Meanwhile, in the non-virtual world, a determined police detective continues her real-life pursuit of Dread, and yet another group works to unravel the mysteries of Otherland, and to free those trapped inside it. It's a race against time, for the Other has been damaged by Dread's attempts to subdue it and may be dying, threatening the demise of the entire system. To save Otherland and its hostages, the searchers must discover what, and where, the Other is. In the astonishing secret at the heart of Otherland lies the real truth of its makers' evil.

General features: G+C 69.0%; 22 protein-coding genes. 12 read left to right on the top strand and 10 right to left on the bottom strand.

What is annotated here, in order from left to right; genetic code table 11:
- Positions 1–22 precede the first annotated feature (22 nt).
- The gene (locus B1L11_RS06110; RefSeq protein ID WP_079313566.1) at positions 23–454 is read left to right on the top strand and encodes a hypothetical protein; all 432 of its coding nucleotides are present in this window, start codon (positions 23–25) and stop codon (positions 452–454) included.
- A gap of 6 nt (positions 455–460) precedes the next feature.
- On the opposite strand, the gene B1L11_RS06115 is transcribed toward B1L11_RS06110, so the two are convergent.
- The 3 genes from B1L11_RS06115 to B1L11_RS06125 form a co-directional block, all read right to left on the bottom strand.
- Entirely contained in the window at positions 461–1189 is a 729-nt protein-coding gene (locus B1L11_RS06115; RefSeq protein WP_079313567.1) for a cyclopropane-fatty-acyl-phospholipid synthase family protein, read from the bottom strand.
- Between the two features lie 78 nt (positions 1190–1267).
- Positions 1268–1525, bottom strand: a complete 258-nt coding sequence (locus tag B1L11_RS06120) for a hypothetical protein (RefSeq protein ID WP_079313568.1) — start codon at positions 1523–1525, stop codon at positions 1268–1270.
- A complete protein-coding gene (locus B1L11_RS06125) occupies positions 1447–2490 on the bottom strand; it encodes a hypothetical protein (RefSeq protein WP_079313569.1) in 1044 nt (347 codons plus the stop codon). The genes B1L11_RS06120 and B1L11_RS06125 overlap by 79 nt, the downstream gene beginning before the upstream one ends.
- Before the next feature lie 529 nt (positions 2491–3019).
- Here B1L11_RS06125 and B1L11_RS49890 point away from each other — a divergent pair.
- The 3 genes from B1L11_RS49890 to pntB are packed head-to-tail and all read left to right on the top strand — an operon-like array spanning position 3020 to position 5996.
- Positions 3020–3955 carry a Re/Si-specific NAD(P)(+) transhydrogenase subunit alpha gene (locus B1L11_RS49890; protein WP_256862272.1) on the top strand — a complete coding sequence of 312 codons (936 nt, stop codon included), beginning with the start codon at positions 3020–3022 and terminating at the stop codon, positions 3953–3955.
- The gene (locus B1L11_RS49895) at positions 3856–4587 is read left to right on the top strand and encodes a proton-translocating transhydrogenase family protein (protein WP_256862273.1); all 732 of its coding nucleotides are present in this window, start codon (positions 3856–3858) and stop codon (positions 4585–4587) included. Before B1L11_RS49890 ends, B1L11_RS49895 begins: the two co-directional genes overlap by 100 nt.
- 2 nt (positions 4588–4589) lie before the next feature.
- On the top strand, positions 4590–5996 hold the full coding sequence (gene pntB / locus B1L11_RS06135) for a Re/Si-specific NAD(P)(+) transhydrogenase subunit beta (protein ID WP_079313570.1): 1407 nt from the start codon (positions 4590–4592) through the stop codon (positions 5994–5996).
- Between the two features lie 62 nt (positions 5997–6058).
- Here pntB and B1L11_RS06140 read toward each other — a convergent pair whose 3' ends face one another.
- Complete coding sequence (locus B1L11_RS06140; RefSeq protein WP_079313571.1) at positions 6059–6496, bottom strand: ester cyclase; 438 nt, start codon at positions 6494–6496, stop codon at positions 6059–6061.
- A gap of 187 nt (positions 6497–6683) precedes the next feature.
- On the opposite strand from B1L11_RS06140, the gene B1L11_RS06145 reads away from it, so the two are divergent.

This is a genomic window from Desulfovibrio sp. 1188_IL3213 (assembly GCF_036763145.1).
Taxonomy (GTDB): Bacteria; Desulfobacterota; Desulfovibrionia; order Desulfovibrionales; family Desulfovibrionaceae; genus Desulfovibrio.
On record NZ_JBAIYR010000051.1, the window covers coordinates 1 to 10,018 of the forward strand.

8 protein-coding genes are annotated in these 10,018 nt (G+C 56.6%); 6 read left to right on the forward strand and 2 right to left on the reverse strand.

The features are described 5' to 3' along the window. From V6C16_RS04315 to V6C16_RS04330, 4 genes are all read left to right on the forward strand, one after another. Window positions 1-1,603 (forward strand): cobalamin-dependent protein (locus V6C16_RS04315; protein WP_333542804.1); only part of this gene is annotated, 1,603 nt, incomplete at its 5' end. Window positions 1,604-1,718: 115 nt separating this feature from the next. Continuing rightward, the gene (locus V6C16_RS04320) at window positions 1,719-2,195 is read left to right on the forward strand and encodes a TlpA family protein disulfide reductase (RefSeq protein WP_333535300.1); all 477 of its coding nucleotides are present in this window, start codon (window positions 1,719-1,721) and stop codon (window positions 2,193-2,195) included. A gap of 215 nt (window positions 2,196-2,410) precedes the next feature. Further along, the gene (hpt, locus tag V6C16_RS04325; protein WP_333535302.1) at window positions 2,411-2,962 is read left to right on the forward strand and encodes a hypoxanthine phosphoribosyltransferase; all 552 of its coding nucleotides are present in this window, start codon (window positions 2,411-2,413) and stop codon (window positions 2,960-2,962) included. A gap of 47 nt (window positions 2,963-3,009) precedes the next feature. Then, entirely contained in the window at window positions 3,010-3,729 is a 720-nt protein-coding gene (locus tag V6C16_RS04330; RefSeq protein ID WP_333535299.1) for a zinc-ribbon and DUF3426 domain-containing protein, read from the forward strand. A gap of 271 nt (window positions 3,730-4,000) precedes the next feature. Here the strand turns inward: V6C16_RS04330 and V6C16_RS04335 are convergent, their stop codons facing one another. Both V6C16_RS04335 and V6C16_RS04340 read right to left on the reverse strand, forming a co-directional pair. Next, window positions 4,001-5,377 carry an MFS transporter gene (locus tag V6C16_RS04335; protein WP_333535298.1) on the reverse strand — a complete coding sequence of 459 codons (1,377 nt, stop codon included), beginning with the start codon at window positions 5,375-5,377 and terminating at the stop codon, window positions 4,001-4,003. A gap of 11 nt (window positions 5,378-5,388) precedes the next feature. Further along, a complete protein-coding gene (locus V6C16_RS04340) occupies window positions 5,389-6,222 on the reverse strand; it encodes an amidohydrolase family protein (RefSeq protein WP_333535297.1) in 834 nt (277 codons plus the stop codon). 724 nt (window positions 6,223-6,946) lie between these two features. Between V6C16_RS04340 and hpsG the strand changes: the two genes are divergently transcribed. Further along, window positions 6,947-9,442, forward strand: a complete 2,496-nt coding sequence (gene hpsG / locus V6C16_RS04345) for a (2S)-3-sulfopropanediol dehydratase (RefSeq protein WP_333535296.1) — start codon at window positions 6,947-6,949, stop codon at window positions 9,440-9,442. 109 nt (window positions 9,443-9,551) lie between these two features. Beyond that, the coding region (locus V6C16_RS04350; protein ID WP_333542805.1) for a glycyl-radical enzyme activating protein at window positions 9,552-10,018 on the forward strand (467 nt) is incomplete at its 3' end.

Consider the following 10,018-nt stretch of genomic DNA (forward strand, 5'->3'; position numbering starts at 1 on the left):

Otherland is a tremendously complex work, a function not simply of its great length, but of Williams' inventiveness, which over the course of the narrative has generated an enormous number of mysteries, themes, characters, and plotlines. The challenge of resolving all these, as well as delivering the sweeping climax the huge tale demands, is truly formidable. Williams proves equal to it. The lead up to the solution of the final mystery is a long one, but the payoff is more than big enough and strange enough to justify it -- with some completely unexpected twists saved up for last, and an intriguing speculation as to exactly what kind of reality a virtual reality might become, if it were allowed to evolve. Story and character threads are tied up with impressive thoroughness; I don't think there's a single thread left dangling. Especially good are the last few chapters, in which the aftermath of adventure is addressed (an area most fantasists prefer to avoid), with the characters uneasily adjusting to non-virtual reality, and coping with the not-always-happy consequences of their experiences. Best of all, Williams is able to make this final installment as entertaining and emotionally involving as any of the previous ones -- no mean feat, given everything else he must accomplish.